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Occasional letters: You in your small corner

D Newell, Glasgow

As one gets older, Sunday School choruses often come back to the mind. Here’s one:

Jesus bids us shine with a clear, pure light,
Like a little candle, burning in the night;
In this world of darkness, here let us shine,
You in your small corner, and I in mine.

As a child I took the language quite literally, although I found it hard to understand why I had to shine in a corner when the only time I ever found myself in one was when my primary school teacher sent me there in disgrace for misbehaviour in class. Those were embarrassing moments. Metaphorical small corners of course become frustratingly cramped as one grows up and we yearn for wider spaces in which to stretch our intellectual and spiritual limbs. Yes, it is entirely natural, indeed laudable, for the believer to long for greater opportunities in which to serve the Lord. And yet we must bear in mind that, because the flesh remains within us, our motives will never be spotlessly pure. It is so easy to do the right thing for the wrong reasons. I may desire a wider sphere for my ministry as much for self-esteem as for the glory of God. I suspect that the larger the sphere of service, the greater the temptation to self-congratulation and self-sufficiency.

So what about that small corner? I recently came across this World War Two song (inimitably sung by Gracie Fields):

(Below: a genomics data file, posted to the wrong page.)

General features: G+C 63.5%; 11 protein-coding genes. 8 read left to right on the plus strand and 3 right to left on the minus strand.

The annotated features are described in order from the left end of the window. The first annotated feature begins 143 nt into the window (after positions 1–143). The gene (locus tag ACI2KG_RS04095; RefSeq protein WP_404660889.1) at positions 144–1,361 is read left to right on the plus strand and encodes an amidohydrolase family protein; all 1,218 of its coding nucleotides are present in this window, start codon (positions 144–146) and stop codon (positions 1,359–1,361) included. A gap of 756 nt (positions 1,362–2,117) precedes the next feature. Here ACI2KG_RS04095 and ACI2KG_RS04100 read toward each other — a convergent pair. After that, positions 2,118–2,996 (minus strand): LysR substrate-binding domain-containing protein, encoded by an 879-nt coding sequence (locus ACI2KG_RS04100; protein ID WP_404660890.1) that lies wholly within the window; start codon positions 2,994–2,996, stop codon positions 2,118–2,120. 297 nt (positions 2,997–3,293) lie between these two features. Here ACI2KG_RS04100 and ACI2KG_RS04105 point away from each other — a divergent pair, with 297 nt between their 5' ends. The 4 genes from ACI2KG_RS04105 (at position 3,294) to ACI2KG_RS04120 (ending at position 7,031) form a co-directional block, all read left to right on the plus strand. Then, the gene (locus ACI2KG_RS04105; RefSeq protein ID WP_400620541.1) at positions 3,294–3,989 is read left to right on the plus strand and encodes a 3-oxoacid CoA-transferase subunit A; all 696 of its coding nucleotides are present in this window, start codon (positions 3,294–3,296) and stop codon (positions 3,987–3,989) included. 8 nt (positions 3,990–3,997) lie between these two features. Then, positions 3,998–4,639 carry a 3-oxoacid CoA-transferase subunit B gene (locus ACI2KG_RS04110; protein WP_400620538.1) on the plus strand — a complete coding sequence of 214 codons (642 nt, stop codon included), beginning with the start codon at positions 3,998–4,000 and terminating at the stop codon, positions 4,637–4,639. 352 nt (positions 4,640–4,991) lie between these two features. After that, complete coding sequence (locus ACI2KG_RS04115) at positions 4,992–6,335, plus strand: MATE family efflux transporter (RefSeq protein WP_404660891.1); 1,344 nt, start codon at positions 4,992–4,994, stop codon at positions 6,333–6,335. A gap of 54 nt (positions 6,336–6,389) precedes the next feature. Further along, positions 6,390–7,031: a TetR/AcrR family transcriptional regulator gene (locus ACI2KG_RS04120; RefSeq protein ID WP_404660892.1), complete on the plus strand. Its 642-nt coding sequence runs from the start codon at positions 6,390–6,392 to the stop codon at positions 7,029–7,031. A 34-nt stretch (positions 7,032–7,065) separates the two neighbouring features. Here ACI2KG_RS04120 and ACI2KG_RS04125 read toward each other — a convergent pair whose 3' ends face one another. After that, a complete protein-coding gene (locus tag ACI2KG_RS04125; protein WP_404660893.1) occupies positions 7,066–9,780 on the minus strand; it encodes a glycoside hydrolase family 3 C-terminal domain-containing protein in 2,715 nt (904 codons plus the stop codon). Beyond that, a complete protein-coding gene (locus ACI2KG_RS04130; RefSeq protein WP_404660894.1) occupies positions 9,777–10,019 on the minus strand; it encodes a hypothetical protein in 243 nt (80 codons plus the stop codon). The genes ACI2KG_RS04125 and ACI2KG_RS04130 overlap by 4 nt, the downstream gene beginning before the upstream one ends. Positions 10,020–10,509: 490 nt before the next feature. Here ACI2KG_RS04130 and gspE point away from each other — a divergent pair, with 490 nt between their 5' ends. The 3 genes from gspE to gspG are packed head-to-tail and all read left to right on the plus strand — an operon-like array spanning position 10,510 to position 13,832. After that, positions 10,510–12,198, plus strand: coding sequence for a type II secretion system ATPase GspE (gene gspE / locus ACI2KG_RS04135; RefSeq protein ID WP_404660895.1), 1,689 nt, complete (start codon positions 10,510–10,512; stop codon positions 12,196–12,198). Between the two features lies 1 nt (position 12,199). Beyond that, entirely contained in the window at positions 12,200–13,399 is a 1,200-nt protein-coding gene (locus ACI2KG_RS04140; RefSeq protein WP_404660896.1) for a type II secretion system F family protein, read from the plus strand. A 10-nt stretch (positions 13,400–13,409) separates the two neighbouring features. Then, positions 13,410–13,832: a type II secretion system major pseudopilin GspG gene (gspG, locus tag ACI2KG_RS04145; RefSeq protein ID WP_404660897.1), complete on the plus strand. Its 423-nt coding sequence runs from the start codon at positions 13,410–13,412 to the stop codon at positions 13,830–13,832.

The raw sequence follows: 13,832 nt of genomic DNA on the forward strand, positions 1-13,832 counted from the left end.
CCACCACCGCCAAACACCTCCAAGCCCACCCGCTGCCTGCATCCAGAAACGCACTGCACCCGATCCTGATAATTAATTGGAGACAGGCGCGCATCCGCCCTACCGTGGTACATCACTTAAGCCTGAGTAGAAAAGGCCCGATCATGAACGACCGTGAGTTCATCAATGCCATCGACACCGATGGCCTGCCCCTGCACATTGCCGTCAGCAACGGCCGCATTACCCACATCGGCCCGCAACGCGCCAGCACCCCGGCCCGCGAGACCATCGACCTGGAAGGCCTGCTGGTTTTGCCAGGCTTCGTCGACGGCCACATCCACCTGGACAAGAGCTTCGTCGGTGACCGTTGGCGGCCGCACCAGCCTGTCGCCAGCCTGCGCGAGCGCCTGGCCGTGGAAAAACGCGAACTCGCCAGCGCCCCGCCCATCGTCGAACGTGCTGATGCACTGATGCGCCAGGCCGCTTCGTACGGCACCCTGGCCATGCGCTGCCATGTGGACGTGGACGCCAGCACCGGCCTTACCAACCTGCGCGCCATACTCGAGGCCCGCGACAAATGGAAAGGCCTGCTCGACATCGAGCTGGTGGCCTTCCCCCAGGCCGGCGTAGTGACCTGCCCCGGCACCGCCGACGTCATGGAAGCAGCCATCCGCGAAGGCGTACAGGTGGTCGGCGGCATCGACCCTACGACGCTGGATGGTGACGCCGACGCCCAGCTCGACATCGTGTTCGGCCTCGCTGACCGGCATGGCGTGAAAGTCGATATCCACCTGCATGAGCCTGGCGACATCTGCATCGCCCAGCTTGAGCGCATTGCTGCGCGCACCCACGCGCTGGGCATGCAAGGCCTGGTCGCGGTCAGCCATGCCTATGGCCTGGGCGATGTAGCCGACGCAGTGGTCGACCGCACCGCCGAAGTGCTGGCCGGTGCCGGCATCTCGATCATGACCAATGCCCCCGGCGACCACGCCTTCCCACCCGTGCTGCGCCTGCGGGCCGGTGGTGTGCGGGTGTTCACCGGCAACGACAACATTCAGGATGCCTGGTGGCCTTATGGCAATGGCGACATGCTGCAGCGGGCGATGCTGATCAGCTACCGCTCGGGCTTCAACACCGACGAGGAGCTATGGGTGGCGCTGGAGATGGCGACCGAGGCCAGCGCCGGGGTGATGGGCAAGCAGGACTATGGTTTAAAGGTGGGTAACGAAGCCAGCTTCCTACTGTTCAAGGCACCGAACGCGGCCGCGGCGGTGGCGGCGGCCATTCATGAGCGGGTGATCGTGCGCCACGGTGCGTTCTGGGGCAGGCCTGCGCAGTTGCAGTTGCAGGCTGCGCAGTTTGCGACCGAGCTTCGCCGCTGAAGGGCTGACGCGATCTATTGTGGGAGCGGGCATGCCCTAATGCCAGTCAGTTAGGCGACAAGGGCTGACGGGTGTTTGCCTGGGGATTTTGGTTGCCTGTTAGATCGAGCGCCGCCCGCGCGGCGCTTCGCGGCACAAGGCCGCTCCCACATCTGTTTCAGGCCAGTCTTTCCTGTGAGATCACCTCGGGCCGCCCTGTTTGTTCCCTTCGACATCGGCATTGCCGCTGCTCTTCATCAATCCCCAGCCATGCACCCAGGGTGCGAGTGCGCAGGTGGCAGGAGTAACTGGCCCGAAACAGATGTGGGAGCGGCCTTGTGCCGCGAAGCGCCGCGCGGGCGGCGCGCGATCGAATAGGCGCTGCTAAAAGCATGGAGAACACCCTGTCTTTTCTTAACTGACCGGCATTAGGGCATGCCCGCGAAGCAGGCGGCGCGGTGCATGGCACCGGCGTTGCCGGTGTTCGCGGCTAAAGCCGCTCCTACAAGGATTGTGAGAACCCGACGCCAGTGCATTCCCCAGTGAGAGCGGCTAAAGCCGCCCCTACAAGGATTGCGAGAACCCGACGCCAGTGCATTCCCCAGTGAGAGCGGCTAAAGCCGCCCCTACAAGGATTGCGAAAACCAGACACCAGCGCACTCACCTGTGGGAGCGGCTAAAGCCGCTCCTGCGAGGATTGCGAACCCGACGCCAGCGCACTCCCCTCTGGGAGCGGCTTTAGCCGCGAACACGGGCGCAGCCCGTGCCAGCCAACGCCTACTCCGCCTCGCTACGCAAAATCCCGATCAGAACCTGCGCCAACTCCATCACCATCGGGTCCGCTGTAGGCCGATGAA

I can’t pretend to be a great celebrity,
But still I’m quite important in my way;
The job I have to do may not sound much to you
But all the same I’m very proud to say:

I’m the girl that makes the thing that drills
the hole that holds the spring that
drives the rod that turns the knob -
that works the thingamabob.

In the song we never find out exactly what the "thingamabob" is, but we do learn that it is so essential it is going to win the war. Perhaps this anonymous worker laboured in one of the many Spitfire factories which sprang up across the face of England in the 1940s. In a time of national emergency such people, willing to stoop to obscure menial work, were sorely needed. And in local assemblies today they still are. Sometimes the misleading impression is created that the only service for God worth mentioning is high-profile public or platform ministry. But it doesn’t take much reading of Scripture to discover that the famous men and women of the Bible, the Old Testament prophets and the New Testament apostles, were in fact a tiny minority among the people of God. My purpose therefore is specifically to encourage the vast majority – those many quiet, uncelebrated, inconspicuous saints of both sexes who, week in week out, faithfully pull their weight in the local assembly where God has placed them. There is no glamour attached to such service, no report meetings, no magazine write-ups. But God sees it all. And what is truly done for Him the Lord rewards in His own good time. "Take heed that ye do not your alms before men, to be seen of them: otherwise ye have no reward of your Father which is in heaven. Therefore when thou doest thine alms, do not sound a trumpet before thee, as the hypocrites do in the synagogues and in the streets, that they may have glory of men. Verily I say unto you, They have their reward. But when thou doest alms, let not thy left hand know what thy right hand doeth: That thine alms may be in secret: and thy Father which seeth in secret himself shall reward thee openly" (Mt 6.1-4).